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A lot of Hydraulic oil on windshield

motorhead99999

motorhead99999

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Couple days ago my wife used my truck to pick up shaving for the farm. She pulled in the driveway next to my father in law with a round bale on the the front end loader. He shut the tractor off and a hose for the lift arms blew and covered the windshield, hood and driver side of my truck. So far I have tried windex, Cnc glass cleaner and dish soap with no avail. As soon as I turn the wipers on in the rain it’s like looking through a piece of privacy glass till it beads back up. Any one got any ideas before I kick the windshield out of a 2013 f150.
Thanks
 
farmer steve

farmer steve

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Possibly try some almost full strength ammonia. It will remove any wax on your truck. Maybe put it directly on a cloth or paper towels. Clean your wiper blades with it too. Probably should replace them when you get the glass clean. Good luck.
 
Justsaws

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Simple green and lots of water. It is going to take a lot of applications. When you think you have made progress, do it again. Then follow with multiple cleanings with Dawn or Ajax liquid dish washing product, do not use any of these products that have a skin softener or conditioner. Just plain grease cutters.
Hydro fluids are really good wetters, made even better when they get warm. Think of it as though you are trying to wash cooked with canola oil out of a cast iron pan leaving no residue. The windshield and paint are porous surfaces to hydro fluids. Wear gloves, you are going to be there awhile. Read the directions and warnings on the bottle.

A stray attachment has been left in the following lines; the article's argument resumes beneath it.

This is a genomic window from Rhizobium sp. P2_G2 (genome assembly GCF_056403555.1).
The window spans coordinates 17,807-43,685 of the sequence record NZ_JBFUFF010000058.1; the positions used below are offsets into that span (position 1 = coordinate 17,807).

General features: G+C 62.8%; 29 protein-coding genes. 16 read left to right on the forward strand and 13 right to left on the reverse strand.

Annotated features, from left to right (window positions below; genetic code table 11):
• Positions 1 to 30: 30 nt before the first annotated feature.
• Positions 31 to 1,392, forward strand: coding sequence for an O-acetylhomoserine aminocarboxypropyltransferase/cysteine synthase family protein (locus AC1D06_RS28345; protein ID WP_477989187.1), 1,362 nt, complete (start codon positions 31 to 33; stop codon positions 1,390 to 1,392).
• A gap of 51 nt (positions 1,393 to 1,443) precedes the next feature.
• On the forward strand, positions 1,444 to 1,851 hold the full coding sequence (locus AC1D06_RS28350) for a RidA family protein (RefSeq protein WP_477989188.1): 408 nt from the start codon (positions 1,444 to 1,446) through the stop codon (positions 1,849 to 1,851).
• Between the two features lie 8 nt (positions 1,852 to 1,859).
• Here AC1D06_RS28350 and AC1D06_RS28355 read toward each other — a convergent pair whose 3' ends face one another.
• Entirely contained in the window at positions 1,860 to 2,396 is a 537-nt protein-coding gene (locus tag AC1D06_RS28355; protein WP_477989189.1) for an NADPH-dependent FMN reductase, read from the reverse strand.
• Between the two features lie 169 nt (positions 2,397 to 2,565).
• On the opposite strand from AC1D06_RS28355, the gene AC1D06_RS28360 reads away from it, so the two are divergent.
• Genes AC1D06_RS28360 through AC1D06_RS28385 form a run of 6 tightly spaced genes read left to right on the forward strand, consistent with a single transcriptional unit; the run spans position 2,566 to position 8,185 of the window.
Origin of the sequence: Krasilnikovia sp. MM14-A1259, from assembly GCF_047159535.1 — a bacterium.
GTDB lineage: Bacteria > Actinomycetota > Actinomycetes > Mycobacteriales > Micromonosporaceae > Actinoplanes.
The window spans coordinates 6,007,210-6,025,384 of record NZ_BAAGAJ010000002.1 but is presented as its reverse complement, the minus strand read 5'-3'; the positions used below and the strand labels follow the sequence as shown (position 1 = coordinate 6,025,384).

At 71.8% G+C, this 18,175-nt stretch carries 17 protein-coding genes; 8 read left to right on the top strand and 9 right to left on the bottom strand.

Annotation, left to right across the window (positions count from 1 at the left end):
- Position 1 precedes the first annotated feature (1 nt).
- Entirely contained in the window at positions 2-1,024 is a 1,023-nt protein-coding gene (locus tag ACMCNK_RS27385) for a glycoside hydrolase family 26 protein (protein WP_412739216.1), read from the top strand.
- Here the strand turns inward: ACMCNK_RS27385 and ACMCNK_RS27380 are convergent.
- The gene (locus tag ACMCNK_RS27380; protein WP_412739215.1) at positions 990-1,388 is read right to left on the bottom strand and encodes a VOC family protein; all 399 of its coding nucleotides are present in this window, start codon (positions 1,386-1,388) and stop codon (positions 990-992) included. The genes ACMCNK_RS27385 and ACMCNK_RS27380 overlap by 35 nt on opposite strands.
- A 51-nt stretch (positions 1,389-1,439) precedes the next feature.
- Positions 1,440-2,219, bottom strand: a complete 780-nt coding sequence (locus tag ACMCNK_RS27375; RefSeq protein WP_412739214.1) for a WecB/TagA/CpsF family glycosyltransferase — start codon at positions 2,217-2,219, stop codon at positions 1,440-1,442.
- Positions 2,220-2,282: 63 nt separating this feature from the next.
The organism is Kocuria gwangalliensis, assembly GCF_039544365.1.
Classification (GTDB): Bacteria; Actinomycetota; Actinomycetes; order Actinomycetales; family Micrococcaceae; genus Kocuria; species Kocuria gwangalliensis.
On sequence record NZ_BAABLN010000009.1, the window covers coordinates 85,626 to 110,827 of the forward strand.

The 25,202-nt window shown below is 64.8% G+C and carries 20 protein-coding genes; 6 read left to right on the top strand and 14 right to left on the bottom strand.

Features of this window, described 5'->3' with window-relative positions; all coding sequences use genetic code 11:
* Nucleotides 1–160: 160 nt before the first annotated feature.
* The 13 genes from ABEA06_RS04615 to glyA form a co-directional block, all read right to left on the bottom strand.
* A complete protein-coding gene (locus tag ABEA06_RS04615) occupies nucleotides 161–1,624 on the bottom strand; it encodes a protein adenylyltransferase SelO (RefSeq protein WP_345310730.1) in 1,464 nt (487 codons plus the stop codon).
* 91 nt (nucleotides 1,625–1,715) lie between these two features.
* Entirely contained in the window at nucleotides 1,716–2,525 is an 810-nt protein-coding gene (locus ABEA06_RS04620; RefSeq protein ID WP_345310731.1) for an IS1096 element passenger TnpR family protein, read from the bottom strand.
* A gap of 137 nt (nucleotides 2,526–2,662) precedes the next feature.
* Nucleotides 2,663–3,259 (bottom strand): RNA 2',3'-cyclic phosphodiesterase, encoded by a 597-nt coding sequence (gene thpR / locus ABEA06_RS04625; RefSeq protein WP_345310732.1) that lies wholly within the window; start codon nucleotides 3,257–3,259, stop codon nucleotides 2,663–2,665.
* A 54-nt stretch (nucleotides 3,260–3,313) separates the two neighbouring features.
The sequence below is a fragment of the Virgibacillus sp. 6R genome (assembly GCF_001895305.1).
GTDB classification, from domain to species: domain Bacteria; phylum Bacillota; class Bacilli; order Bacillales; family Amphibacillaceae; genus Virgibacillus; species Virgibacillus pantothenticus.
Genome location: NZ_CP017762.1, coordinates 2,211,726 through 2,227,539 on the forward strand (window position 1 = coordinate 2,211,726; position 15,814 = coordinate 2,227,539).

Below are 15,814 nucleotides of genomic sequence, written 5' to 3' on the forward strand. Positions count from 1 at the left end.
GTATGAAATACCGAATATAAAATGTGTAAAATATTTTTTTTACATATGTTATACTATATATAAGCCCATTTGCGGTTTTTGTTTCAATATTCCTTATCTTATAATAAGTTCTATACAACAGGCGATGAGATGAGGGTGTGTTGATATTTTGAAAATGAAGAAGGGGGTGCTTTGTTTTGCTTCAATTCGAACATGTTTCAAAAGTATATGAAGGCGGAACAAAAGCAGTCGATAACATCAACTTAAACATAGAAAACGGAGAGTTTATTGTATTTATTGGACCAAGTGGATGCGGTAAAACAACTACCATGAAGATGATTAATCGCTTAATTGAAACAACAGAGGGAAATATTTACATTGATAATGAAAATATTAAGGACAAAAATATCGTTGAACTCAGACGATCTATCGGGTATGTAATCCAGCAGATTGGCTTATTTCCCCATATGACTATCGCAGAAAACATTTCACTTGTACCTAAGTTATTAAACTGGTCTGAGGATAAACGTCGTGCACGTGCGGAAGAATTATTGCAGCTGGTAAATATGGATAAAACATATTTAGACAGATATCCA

holeycow

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Never tried simple green, but purple power and any pressure washer soap product I've ever used is virtually useless on oil and grease. Wd40 is gentle and it works. Slowly. Let it soak.

the residue left by wd40 is easy to clean off with hot, soapy water.
 
Justsaws

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WD40 is basically mineral spirits/naptha level solvent, with a light oil such a hydro fluid. It would be similar to using kerosine. Depending on the windshield it could cause issues down the road, delamination, gasket issues, etc..

Simple green is a product that breaks down grease and oil, it needs to be applied near full strength, worked then rinsed. It is not an effective product on dirt, soil or such, only grease and oils. Simple green is the same type of cleaner as Windex however Windex is a very weak formula. These products break down relatively fast in the environment as opposed to soaps or other types of detergents. Short term exposer is relatively safe, wear gloves. They will dry out skin extremely fast.

It is recommended to test on painted surfaces as it may cause bleaching, all of the simple green type cleaners are caustic. Do not let it dry on the glass or painted surface, work a small area and rinse quicklly.